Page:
Just in case you happen to have disembarked from your spaceship today, welcome to our planet… traveler. As you struggle to read this alien language: please note, this planet is at war with a virus that has been dubbed COVID-19.
This gun-less war is being fought on many fronts. Some earthlings are on the side of, “None of this is real guys”. While others have not gone out in public without a mask for months now. In addition to fighting COVID-19 the residents of earth are also fighting each other on stats, proper ways to wear a mask, and what to do with people that shall start posting “I belong to the one percent that never wore a mask during COVID” after all this is over… (Don’t argue with me Jon Snow. We know those posts are coming. I know it, and you know its coming). Needless to say, traveler… I hope you brought some old-school torches and pitchforks.
Ok… Before we proceed, I wanted to bring WWE Thunderdome to your attention! Wrestling fans are already leaning-in on their laptop screens, right about now. What’s Thunderdome? Thunderdome is a state-of-the-art virtual arena system. Packed with video boards, pyrotechnics, lasers (lots of lasers), cutting-edge graphics, and drone cameras. Release the drones! Unlike other sports, WWE stacked these video boards in a manner that closely simulates their post-COVID arena atmosphere. Just look at that!
Now that we’ve gotten that out of the way let’s come back to Africa (which is interestingly spelt with a “K” as in – Afrika, in a number of its native languages) Just like pro wrestlers, the African art sectors have also had to find ways to keep on going. Now, put down that flaming-pitchfork… sit back, and relax. As we watch some COVID-19 friendly “Virtual African concert shows”
1. Congolese musician: Lous and the Yakuza
This majestic Belgian-Congolese musician: Lous and the Yakuza was featured on Colors Show. Granted, this show has been there even before COVID-19. The pandemic has not affected its production and Colors Show has actually gone and inspired the birth of similar shows in Africa. During COVID-19 (okay I’m going to just start calling it “covid” now… these CAPS are killing me!) even countries like Zimbabwe have also had tremendous success with an identical, and similarly colourful, show format above.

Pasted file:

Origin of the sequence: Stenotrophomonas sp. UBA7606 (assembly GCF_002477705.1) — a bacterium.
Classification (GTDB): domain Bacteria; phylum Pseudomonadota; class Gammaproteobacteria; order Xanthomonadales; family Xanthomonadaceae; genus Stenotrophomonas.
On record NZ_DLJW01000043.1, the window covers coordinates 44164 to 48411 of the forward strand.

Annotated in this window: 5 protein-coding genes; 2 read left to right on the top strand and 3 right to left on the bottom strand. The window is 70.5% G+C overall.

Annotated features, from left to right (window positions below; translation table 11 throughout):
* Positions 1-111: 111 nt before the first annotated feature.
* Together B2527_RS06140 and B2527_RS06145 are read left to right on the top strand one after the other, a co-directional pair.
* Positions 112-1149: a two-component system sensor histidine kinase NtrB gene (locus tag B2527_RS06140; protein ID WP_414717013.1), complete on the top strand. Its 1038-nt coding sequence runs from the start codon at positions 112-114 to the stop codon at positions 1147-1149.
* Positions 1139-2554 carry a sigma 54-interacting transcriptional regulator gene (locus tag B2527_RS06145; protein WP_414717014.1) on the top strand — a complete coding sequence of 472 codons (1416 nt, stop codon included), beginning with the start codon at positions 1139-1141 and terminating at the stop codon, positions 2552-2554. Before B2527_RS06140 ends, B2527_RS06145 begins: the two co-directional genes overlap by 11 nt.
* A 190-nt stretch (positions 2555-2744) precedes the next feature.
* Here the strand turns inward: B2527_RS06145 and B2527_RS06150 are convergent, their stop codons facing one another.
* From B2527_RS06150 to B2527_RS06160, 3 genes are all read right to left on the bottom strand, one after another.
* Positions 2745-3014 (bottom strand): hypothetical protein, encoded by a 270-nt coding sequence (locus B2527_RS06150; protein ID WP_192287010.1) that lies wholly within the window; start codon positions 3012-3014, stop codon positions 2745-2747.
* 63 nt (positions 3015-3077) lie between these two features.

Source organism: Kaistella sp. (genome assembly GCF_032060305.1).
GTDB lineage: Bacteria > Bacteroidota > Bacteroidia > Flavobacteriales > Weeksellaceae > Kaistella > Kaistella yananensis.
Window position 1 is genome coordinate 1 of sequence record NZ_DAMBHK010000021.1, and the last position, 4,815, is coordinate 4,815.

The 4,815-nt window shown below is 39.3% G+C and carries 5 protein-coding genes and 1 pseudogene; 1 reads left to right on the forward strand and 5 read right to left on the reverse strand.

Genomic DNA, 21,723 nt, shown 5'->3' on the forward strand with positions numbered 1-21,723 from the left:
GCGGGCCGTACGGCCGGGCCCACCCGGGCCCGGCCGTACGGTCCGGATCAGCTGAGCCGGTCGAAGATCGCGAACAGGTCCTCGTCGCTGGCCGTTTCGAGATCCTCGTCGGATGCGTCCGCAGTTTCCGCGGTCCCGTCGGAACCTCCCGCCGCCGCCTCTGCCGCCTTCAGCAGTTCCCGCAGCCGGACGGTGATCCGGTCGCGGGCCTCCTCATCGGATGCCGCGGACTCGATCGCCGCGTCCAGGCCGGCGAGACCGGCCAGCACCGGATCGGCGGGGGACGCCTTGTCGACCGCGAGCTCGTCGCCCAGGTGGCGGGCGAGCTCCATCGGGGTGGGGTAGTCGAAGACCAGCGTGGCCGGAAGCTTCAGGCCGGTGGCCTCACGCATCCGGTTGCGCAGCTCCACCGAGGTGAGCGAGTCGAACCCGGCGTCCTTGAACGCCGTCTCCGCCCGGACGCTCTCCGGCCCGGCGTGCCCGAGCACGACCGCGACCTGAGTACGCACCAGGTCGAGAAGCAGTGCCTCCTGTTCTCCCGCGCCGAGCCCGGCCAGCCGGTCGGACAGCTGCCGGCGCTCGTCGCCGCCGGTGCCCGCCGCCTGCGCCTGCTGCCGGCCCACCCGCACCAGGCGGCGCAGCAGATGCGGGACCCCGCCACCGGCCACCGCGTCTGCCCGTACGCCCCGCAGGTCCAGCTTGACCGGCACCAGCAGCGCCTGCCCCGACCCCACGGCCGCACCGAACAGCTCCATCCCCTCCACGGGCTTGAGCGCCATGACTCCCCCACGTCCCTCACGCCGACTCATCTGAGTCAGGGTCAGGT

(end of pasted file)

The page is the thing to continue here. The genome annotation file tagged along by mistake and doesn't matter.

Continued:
2. Nigerian singer: Johnny Drille
Sometime last year, I was invited to my very first-ever: house jam. And I went, with zero clues what to expect, all I knew was one was encouraged to bring mbira or any other African instrument. Plus food! They had me on food, cause food loves me. The living-room-concert above is a true pro “house jam”. It has the same intimacy and chillness to it, something not easy to achieve in a digital concert. Kudos Johnny Drille! Do you think that this super chilled and intimate experience could be one of the best Virtual African concerts?
3. From Tanzania: Lulu Diva
The We are One Africa (Should start using Afrika?) concert had all the things this blog stands for… Unity, unity, unity! The collaborative spirit that was seen in We are One Africa makes it one of the best Virtual African concerts. I always restrain myself from ranting about the continued impacts of imperialism on Africa, and other such topics. Feel free to check out that link and beef up on your knowledge of African history. Which is a bit different from western-academic, African American history.
4. Nigerian virtual live session: Yemi Alade
One of the biggest things I love about African content that is made in Africa, by Africans is authenticity. When the productions are made locally you get to hear accents that would have not been approved in Hollywood (or butchered in an effort to try and replicate them). Yemi Alade is always on point with her colours and lighting.
5. South African virtual choir
Rodean School left me speechless after that. I decided to close off the post today with this powerful, all-girls school choir from South Africa. I don’t think South African choirs get enough respect and recognition. Luckily some of their nation’s choirs have gone global. Most notably Soweto Gospel Choir who won a 2018 Grammy Award for Best World Music Album.
That was part of my best Virtual African concerts findings. As we go through this crazy pandemic, I hope these videos bring you a little bit of joy and pleasure! I for one enjoyed seeing Lulu Diva rolling on a couch, working with what she has! I had to leave out other virtual concerts that were hours and hours long, but feel free to go and hunt for them all. Stay safe out there guys. Zimbabwean musical star: Jemma Griffiths has the following words on her website: You never regret being kind. Let’s stay united, considerate, and above all: kind to one another.